The anti-trade budget

Conservative trade legacy consists of higher tariffs and more obstacles to foreign investment

Full credit to the government’s communications strategists: they managed to produce budget-day headlines that said the exact opposite of what was in the budget.

The first thing I read on the morning of budget day was the National Post story about cutting tariffs on hockey gear. There was also a matching A1 story in the Globe and Mail and I walked to the budget lockup in a cheerful mood. Even though the numbers involved were tiny, I couldn’t help but feel encouraged about how the measure was being marketed. Almost without exception, trade liberalisation is presented as a concession to the demands of foreign exporters, but the real gains from trade are those obtained from being able to purchase cheaper imports. These gains can be obtained by reducing tariffs unilaterally – the most famous example is the repeal of the the UK Corn Laws in 1849. There was no drawn-out process of negotiations with corn (wheat) exporters in other countries: the UK government simply eliminated tariffs so that the population could have cheaper food. The morning headlines led me to believe our government was going to implement a unilateral tariff reduction for the simplest and best reason: because it increased consumers’ purchasing power.

I was wrong, of course.  Yes, there were those 37 tariff reductions, but there was also the measure to ‘modernize’ Canada’s General Preferential Tariff (GPT) regime by ‘graduating’ 72 countries from the GPT; imports from these countries will now face higher tariffs. Mike Moffatt estimates those 37 tariff reductions will be accompanied by 1,290 tariff increases.  By my count, there are 84 GPT countries, but I still haven’t been able to track down a list of which countries will be removed from the GPT (Update: Mike Moffatt informs me 12 of these already have separate agreements with Canada, so that brings it to 72). The budget does name some examples: Korea, China (second-most important source of imports to Canada), Korea (seventh) and Brazil (twelfth), and the GPT countries as a group account for more than 20 per cent of imports. This measure is expected to generate some $300 million in extra revenues, on top of about $5 billion in existing excise duty revenues.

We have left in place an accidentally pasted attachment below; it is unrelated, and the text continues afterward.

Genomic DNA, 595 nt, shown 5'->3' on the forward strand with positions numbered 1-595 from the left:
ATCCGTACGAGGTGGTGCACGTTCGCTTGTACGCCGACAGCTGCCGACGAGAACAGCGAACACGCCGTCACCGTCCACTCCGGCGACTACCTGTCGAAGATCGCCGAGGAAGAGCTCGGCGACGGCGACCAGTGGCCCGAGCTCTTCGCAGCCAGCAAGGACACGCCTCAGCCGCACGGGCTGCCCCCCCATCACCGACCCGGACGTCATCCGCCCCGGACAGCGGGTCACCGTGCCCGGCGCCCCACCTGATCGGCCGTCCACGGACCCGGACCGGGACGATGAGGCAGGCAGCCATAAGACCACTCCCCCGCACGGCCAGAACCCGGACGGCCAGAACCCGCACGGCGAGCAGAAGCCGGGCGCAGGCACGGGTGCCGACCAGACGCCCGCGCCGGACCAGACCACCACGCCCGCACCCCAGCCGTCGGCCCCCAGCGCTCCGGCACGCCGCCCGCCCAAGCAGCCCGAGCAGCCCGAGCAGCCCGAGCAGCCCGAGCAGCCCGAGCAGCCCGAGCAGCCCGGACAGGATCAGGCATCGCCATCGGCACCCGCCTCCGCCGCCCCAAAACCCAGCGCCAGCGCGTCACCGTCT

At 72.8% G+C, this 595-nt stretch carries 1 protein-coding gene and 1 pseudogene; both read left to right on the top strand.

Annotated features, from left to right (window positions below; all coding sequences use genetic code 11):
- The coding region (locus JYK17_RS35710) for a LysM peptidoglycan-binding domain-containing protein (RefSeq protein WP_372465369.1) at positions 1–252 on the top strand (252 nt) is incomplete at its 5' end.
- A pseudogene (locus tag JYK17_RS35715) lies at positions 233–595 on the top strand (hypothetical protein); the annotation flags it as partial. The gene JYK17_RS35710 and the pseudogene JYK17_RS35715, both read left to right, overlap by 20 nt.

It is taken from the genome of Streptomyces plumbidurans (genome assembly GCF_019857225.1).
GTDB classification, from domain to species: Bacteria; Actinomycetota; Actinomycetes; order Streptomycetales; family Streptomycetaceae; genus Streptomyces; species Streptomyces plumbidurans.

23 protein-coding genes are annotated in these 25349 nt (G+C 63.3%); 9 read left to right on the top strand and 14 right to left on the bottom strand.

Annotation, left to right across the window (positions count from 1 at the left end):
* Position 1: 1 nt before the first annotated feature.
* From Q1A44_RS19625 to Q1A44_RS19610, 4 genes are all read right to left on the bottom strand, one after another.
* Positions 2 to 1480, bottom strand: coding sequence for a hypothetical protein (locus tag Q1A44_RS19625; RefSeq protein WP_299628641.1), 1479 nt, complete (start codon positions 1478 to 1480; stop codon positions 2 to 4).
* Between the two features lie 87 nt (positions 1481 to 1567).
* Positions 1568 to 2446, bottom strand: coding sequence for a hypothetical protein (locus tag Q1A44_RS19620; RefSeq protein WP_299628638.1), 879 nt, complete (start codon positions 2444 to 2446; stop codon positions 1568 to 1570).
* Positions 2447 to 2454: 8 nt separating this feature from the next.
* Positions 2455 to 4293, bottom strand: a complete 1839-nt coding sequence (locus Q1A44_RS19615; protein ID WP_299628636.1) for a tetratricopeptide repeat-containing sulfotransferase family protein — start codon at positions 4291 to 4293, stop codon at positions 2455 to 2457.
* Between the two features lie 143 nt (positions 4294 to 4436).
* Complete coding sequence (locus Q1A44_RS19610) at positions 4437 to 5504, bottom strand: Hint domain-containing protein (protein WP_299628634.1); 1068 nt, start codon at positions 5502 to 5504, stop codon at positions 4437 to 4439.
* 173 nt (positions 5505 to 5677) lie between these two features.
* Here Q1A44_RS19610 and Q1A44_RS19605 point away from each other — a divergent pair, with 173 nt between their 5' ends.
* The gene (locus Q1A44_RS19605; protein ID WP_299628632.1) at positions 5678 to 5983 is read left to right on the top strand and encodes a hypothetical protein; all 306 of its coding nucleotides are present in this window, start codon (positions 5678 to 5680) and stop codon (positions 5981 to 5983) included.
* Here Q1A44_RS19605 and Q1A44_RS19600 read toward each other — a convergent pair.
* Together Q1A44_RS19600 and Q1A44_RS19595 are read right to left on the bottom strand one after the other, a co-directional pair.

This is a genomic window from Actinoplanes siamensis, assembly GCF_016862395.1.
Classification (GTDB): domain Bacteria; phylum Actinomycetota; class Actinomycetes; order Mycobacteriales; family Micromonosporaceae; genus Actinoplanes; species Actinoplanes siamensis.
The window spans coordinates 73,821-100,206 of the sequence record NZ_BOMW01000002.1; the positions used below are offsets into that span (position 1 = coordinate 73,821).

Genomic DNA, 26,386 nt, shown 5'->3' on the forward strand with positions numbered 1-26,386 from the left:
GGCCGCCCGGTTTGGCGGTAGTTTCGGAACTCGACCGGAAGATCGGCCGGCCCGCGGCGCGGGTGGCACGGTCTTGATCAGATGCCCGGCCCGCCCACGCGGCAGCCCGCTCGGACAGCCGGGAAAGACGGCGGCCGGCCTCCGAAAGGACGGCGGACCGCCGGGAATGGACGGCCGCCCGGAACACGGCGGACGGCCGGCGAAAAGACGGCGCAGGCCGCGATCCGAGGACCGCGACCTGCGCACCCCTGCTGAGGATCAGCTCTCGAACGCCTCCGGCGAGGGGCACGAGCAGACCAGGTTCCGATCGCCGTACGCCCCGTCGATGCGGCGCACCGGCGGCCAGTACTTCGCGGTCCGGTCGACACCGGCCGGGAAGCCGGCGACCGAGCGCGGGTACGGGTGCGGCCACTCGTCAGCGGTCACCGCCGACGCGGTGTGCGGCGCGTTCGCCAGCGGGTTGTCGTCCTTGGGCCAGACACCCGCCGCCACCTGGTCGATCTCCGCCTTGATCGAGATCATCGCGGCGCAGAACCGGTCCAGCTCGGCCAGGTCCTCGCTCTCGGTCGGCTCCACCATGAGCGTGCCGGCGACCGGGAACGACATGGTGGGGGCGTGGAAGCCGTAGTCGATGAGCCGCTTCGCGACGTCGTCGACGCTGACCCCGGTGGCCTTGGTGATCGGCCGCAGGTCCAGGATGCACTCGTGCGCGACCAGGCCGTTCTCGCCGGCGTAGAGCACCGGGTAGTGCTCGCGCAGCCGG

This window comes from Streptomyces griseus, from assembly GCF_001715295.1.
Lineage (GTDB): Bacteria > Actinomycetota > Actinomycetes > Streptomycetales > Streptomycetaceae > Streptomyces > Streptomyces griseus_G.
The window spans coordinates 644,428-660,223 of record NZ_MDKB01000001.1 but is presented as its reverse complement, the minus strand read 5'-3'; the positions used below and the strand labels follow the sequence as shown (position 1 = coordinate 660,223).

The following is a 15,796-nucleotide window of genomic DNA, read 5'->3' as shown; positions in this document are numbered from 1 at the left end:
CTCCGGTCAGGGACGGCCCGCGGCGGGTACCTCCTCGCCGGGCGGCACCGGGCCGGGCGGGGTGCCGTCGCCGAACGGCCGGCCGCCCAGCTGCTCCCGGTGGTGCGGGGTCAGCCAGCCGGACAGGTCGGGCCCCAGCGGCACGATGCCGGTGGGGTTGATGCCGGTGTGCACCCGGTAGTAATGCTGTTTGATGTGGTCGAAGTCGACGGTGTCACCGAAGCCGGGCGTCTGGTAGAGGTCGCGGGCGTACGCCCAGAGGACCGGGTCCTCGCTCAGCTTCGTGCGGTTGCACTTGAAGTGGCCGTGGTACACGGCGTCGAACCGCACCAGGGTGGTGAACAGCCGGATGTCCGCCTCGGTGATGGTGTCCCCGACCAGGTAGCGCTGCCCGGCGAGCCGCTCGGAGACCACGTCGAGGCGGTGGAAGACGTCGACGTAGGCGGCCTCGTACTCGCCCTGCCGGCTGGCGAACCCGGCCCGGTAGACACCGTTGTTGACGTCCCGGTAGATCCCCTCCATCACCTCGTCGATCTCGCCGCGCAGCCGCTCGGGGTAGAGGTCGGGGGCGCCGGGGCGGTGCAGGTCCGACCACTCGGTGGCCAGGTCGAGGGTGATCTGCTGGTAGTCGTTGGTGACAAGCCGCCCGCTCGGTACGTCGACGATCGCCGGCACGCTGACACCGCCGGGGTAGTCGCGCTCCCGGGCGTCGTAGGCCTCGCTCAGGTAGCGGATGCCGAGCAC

So instead of a unilateral reduction in tariffs, the government is planning a unilateral increase. This is not how a pro-trade government behaves. (Imports from the countries with which the Conservatives have negotiated free trade agreements are dwarfed by those from China alone.) Nor does a pro-trade government offer these justifications for raising tariffs:

“We should not be subsidizing by a preferential tariffs, countries that are no longer in that category of being underdeveloped countries. This includes the BRIC (Brazil, Russia, India, China) countries and they’ve been removed from the list,” [Finance Minister Jim Flaherty] said.

When the government released its budget last Thursday, it highlighted the removal of tariffs on baby clothes and sports equipment, but relatively little mention of changing the preferential tariff regime.

Flaherty said that’s because the decision was ultimately a foreign aid arrangement.

“That’s why the general preferential tariff was created and we’re talking about countries now that are no longer entitled to that kind of assistance from Canadian taxpayers,” he said.

“We’re trying to modernize our tariff arrangement. It’s a preferential tariff. It’s designed for countries that are growing their economies that are relatively weak. That’s not true of China or Brazil or India or Russia, and that’s why we’ve taken them off the list.”

I still can’t get my head around the truly bizarre notion that low tariffs are a subsidy to other countries on the part of Canadian taxpayers, especially since raising tariffs requires Canadian taxpayers to cough up an additional $300 million a year to the government. But if we needed any more evidence that this government is not serious about free trade, here it is. Instead of viewing cheaper imports as a way of increasing consumers’ purchasing power, the Conservative government views them as a problem to be solved.

After seven years in power, the Conservative trade legacy consists of higher tariffs and more obstacles to foreign investment. The Council of Canadians must be thrilled.

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